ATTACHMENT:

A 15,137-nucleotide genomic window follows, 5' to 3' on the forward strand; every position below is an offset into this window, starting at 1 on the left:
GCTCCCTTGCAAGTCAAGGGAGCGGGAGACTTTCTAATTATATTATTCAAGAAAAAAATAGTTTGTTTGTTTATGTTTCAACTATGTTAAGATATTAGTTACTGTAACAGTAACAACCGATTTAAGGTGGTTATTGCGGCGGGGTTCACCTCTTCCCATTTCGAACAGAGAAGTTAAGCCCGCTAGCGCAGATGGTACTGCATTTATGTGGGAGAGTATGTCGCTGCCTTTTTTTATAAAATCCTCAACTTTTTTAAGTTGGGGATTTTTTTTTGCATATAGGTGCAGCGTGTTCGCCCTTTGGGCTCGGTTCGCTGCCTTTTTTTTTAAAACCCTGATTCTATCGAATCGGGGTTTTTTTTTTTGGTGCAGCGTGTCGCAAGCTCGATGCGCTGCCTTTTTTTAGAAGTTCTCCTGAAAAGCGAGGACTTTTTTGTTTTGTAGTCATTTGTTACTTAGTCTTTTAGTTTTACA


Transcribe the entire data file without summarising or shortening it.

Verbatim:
A 15,137-nucleotide genomic window follows, 5' to 3' on the forward strand; every position below is an offset into this window, starting at 1 on the left:
GCTCCCTTGCAAGTCAAGGGAGCGGGAGACTTTCTAATTATATTATTCAAGAAAAAAATAGTTTGTTTGTTTATGTTTCAACTATGTTAAGATATTAGTTACTGTAACAGTAACAACCGATTTAAGGTGGTTATTGCGGCGGGGTTCACCTCTTCCCATTTCGAACAGAGAAGTTAAGCCCGCTAGCGCAGATGGTACTGCATTTATGTGGGAGAGTATGTCGCTGCCTTTTTTTATAAAATCCTCAACTTTTTTAAGTTGGGGATTTTTTTTTGCATATAGGTGCAGCGTGTTCGCCCTTTGGGCTCGGTTCGCTGCCTTTTTTTTTAAAACCCTGATTCTATCGAATCGGGGTTTTTTTTTTTGGTGCAGCGTGTCGCAAGCTCGATGCGCTGCCTTTTTTTAGAAGTTCTCCTGAAAAGCGAGGACTTTTTTGTTTTGTAGTCATTTGTTACTTAGTCTTTTAGTTTTACA